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September-October 2011

Aamjiwnaang First Nation case could add environmental rights to Canada’s constitution

Teresa Goff

Over the last 40 years, 90 countries have amended their constitutions to include the right to a healthy environment. Portugal was the first in 1976, and since then scores have followed, from Argentina to Zambia. But not Canada. What we have is the 1999 Canadian Environmental Protection Act. Under that law, polluters found in violation […] More »
July-August 2011

How Ontario’s Greenbelt is failing farmers—and the local food movement

Chelsea Murray@chelsea_murray

The greenbelt saved 1.8 million acres of green space from urban sprawl. So why are the farmers who live and work there moving away? Photos by Ian Willms Robert Beynon’s dairy farm sits just north of the Toronto suburb of Richmond Hill, on one of the southernmost edges of Ontario’s greenbelt. It’s a small operation […] More »
March-April 2011

Time to abolish separate Catholic school boards

Graham F. Scott

In Alberta, Ontario, and Saskatchewan, parallel education systems still exist: the secular public school boards, and separate Catholic school boards. It is time to abolish that system. The problem of separate school boards is not their Catholicism; it is their separateness. Public funding elevates one religious tradition above all others, and in secular, multicultural contemporary Canada, that […] More »

Will California-style "voter recall" legislation catch on in Canada?

dylan c. robertson

You can vote a politician in, but wouldn’t it be fun to vote one out? Well you can — in the US, in Switzerland, in Venezuela, and even in BC. Voter recall—known in political science as a citizens’ initiative—is best known for taking place in the basketcase democracy that is California. In 2003 the “Dump Davis” campaign was launched a […] More »

Inadequate pay for Crown prosecutors threatens the integrity of our justice system

dylan c. robertson

On February 8, roughly 1,500 Quebec crown prosecutors and lawyers went on strike in frustration over being the country’s most overworked and underpaid public lawyers. The strike is believed to be the first in Canada. Prosecutors were given the right to strike in 2003 by the provincial government, who opted for contracts and incremental raises instead of […] More »
January-February 2011

How Canada’s midwife shortage forces healthy mothers into hospitals

Jenn HardyWebsite

It wasn’t until the early 1900s that it became “normal” to have a baby under the watch of an obstetrician in a hospital. But over the last few decades, childbirth has become an increasingly complicated, medicalized affair, with more inductions, surgeries, and drugs than ever before. The advancements have saved many otherwise dangerous deliveries, but […] More »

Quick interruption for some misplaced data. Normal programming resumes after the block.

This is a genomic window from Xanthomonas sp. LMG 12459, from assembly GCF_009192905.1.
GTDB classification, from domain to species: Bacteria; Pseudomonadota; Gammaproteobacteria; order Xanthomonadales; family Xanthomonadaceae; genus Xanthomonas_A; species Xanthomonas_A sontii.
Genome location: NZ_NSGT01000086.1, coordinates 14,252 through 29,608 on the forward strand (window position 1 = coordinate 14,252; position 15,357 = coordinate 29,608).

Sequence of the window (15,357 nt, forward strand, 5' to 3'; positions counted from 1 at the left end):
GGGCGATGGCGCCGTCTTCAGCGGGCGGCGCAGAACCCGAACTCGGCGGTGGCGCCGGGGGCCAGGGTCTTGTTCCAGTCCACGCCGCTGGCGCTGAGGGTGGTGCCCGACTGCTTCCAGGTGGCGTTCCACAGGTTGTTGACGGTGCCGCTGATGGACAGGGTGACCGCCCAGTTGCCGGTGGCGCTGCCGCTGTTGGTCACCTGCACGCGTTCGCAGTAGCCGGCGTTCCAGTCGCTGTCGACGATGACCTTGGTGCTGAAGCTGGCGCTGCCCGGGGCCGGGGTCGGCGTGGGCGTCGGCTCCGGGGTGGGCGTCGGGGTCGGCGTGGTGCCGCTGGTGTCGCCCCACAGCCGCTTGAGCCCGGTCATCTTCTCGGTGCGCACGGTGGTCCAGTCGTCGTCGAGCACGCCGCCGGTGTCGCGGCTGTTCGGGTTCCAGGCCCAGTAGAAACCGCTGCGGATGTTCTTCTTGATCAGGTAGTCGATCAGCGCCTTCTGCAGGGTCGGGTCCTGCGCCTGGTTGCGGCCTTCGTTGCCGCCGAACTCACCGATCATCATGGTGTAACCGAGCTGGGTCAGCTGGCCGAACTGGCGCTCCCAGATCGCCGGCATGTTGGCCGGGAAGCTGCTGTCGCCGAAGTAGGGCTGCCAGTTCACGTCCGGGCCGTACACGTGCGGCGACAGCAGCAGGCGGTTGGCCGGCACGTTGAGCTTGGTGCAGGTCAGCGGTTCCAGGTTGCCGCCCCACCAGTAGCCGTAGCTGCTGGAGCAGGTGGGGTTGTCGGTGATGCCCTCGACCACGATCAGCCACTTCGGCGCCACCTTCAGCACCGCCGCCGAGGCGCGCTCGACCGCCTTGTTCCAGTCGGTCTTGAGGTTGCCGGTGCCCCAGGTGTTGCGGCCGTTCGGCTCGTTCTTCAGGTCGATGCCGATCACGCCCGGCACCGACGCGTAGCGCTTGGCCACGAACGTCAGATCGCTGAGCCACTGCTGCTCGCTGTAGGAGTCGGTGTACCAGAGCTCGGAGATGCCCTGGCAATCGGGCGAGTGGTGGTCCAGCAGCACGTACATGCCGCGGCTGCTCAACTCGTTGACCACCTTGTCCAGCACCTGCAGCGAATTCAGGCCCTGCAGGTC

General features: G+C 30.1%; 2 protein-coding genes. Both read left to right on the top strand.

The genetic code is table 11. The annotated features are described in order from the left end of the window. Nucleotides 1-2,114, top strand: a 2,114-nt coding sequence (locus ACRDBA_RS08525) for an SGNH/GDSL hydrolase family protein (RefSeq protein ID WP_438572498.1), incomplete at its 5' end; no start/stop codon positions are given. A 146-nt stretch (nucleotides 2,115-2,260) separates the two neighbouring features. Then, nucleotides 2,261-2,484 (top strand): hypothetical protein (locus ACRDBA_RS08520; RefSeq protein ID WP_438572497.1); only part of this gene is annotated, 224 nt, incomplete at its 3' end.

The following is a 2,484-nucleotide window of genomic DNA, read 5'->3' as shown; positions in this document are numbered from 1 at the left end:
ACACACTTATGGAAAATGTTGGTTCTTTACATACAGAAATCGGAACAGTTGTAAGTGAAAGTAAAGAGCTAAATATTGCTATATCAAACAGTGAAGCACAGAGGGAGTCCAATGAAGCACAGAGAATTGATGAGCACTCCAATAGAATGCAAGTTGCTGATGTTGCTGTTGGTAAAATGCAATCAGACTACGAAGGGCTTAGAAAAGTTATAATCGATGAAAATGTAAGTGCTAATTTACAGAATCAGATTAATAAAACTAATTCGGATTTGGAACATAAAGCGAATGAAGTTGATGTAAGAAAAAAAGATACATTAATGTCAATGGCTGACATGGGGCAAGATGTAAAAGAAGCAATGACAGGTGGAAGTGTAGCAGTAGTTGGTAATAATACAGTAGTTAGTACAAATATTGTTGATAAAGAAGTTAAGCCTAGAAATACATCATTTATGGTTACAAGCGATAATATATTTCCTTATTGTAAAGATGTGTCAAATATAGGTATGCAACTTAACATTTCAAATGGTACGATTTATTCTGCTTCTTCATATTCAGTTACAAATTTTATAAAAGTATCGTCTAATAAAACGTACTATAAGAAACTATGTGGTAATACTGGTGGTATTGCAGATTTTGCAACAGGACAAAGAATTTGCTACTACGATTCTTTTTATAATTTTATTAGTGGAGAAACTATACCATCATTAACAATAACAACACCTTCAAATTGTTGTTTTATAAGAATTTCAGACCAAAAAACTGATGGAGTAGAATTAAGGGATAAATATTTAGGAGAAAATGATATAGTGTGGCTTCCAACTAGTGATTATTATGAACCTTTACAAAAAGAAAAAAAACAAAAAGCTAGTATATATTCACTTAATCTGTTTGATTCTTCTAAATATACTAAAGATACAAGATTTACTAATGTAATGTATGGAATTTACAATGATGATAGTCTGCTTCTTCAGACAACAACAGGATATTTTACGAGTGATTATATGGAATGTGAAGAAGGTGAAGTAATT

January-February 2011

Would-be parents fight for publicly funded fertility treatments

Natalie Gallo

Infertile couples suffer in silence in a baby-crazed culture. Treatments are lightly regulated and cost a fortune. Why public funding could ease the burden and improve care It’s just another September day in Nova Scotia—sun shining, birds chirping, a late summer breeze playing in the treetops. Only one thing is different today for Shawna Young: […] More »

As 2011 dawns, Ontario’s extreme fighters prepare to fight—legally

Jeremy BealWebsite

Extreme fighting has always been illegal in Ontario, but underground fights happened anyway. With legalization in 2011, the controversial sport is about to become big business. The champ climbs into the steel cage against the sounds of loud, thrashing theme music, polite applause, and the odd hiss. Caleb Grummet may be holding the championship belt, […] More »
November-December 2010

Inside the bloody world of illegal plastic surgery

Jordan GinsbergWebsite

This is not an operating room. It’s a solarium. The glass windows connect to a metal frame that connects to the concrete floor, the floor of this enclosed balcony three storeys up. The concrete is coated with sealant to keep it non-porous. The less porous a surface, the less chance bacteria will take root and […] More »
November-December 2010

New Westminster, B.C., leads the way with Canada’s first living wage bylaw

Adam Lemieux

The fight against poverty in Canada recently added a new weapon to its arsenal: the living wage bylaw. While only one Canadian city, New Westminster, B.C., currently implements the practice, the push is on to make it the norm. Living wage bylaws require that workers employed directly or indirectly by a municipal government be paid […] More »
July-August 2010

26 million hectares of forest, $17 billion, and one lonely bush pilot

Ashley Walters

For years, Joel Theriault has waged a losing battle against pesticide spraying in Northern Ontario forests. He’s made enemies in the logging business, the Ministry of Natural Resources—and even among his fellow environmentalists. What keeps him going? On a chilly afternoon in mid-June 2009, bush-pilot-turned-environmental-activist Joel Theriault is once again flying over the deforested landscape […] More »